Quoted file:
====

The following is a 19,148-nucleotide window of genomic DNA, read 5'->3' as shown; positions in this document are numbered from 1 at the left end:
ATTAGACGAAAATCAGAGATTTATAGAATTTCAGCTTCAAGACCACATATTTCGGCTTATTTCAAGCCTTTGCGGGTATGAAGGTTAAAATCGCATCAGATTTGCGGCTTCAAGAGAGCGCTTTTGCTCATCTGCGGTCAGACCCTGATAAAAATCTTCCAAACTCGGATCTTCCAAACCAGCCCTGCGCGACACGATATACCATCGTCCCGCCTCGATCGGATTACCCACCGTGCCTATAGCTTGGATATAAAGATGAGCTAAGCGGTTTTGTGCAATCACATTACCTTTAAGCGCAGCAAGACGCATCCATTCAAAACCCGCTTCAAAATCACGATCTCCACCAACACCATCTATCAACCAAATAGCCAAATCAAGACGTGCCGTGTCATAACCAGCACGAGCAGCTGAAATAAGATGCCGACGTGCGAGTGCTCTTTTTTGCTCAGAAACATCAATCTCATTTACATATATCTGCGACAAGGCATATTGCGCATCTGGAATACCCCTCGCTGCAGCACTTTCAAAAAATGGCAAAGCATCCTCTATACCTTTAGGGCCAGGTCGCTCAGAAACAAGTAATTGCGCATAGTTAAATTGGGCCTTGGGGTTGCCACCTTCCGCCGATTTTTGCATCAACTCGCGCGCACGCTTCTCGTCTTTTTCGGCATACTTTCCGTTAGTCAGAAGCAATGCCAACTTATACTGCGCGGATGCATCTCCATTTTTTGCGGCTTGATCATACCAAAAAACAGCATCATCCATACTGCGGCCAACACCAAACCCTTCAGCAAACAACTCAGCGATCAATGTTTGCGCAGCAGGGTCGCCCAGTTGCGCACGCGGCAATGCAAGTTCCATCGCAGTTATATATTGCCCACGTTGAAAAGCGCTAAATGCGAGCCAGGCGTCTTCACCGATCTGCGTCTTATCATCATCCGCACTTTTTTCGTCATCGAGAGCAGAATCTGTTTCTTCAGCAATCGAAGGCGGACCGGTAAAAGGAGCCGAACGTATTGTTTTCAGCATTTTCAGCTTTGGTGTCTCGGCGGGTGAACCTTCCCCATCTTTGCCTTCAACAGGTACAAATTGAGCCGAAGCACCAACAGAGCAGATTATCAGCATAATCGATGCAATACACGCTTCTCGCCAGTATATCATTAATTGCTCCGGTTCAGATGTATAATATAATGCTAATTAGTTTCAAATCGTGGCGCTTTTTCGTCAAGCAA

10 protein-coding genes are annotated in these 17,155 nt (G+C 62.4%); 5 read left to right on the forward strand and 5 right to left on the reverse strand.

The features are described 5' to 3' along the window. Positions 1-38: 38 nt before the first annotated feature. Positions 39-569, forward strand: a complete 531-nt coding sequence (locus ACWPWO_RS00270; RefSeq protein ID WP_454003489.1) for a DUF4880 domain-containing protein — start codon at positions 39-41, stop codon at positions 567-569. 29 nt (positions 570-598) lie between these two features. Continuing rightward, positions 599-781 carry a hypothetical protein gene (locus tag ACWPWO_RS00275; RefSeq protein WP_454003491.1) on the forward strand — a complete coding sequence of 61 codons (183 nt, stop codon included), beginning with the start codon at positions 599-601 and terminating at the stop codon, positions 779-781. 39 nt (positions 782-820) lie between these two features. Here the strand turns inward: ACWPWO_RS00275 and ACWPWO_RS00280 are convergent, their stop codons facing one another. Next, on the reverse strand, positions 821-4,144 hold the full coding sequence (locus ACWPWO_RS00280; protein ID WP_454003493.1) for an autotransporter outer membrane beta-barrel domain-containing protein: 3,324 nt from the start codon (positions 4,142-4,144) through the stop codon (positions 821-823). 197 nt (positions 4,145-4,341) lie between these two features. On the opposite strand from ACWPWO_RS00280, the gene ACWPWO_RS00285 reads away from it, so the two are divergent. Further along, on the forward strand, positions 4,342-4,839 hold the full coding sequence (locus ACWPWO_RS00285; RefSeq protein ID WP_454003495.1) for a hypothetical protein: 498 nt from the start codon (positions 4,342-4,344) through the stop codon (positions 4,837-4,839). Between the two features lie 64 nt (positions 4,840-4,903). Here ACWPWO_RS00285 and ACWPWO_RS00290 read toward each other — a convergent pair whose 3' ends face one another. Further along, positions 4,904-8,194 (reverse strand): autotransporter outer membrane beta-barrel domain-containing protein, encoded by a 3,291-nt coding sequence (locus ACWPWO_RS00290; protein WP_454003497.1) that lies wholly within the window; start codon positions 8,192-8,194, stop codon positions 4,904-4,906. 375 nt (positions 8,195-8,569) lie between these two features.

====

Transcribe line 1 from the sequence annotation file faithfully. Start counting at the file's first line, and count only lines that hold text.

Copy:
The following is a 19,148-nucleotide window of genomic DNA, read 5'->3' as shown; positions in this document are numbered from 1 at the left end: